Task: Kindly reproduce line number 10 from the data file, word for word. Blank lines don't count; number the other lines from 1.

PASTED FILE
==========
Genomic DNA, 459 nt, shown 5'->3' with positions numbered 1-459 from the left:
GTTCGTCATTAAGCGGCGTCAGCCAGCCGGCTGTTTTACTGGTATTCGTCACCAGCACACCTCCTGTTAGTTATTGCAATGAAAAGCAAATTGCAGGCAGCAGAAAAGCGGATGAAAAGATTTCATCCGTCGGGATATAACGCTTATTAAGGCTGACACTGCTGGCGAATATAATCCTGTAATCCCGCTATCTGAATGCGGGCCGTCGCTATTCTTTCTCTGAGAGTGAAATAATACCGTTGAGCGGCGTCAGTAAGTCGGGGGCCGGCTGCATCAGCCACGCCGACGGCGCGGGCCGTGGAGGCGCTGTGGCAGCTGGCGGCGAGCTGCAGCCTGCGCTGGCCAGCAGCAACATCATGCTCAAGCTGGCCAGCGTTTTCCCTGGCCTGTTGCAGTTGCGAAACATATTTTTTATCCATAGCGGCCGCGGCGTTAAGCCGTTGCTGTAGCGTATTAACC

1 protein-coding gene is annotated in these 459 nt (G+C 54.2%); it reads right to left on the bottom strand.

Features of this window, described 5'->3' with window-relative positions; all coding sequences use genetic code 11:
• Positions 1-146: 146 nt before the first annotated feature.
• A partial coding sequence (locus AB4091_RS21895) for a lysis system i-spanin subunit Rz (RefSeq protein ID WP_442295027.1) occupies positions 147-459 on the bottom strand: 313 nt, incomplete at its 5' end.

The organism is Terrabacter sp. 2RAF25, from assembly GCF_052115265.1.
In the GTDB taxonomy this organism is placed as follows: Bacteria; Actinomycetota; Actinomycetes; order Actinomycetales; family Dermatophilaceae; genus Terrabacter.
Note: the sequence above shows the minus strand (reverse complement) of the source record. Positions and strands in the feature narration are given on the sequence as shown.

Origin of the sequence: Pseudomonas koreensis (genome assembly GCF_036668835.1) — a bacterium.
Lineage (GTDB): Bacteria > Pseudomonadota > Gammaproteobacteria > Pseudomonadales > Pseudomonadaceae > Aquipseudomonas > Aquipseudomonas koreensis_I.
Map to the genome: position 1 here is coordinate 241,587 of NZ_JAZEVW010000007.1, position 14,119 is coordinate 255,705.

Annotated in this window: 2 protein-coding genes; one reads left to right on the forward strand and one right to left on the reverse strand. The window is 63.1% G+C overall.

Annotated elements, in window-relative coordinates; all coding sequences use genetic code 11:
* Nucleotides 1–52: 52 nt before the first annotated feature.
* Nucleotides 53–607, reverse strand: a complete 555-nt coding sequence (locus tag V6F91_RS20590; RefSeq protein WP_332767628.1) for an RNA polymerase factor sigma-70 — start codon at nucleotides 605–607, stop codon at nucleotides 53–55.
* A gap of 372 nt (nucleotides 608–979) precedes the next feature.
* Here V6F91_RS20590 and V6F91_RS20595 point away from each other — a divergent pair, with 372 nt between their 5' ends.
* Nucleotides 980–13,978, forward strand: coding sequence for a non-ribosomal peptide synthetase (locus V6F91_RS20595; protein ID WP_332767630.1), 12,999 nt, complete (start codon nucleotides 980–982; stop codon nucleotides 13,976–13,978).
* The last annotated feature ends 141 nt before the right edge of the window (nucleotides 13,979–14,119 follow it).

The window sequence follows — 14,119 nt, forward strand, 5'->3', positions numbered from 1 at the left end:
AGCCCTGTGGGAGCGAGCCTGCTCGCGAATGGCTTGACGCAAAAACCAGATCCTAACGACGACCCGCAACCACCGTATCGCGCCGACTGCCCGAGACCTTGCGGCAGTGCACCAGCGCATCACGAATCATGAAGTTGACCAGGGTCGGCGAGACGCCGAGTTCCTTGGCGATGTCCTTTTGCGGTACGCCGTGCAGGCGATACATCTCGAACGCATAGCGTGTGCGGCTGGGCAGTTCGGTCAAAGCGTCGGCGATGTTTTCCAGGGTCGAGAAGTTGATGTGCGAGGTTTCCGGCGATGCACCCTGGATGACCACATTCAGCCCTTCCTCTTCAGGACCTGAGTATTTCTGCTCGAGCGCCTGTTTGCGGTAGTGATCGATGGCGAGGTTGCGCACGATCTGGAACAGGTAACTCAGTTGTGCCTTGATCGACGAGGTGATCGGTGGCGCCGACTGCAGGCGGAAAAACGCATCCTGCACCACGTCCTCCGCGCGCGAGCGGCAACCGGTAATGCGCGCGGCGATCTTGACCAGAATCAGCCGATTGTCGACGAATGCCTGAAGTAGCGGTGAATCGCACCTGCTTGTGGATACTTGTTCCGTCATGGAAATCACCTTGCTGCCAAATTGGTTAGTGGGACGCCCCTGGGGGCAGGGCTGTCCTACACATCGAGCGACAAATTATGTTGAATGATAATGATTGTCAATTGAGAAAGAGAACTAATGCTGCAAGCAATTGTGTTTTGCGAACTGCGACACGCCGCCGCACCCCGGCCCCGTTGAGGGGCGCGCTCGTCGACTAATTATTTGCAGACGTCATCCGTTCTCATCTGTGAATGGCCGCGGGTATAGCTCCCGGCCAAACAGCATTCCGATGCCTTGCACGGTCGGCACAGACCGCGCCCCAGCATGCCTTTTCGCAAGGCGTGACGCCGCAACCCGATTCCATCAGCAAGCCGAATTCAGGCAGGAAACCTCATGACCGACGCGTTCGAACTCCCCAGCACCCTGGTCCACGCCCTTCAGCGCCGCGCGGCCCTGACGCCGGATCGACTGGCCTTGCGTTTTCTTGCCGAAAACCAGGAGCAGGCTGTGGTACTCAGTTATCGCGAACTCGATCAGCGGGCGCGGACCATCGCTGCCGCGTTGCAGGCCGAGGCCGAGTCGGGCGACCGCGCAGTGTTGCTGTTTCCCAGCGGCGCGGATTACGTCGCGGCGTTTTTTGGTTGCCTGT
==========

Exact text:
Origin of the sequence: Pseudomonas koreensis (genome assembly GCF_036668835.1) — a bacterium.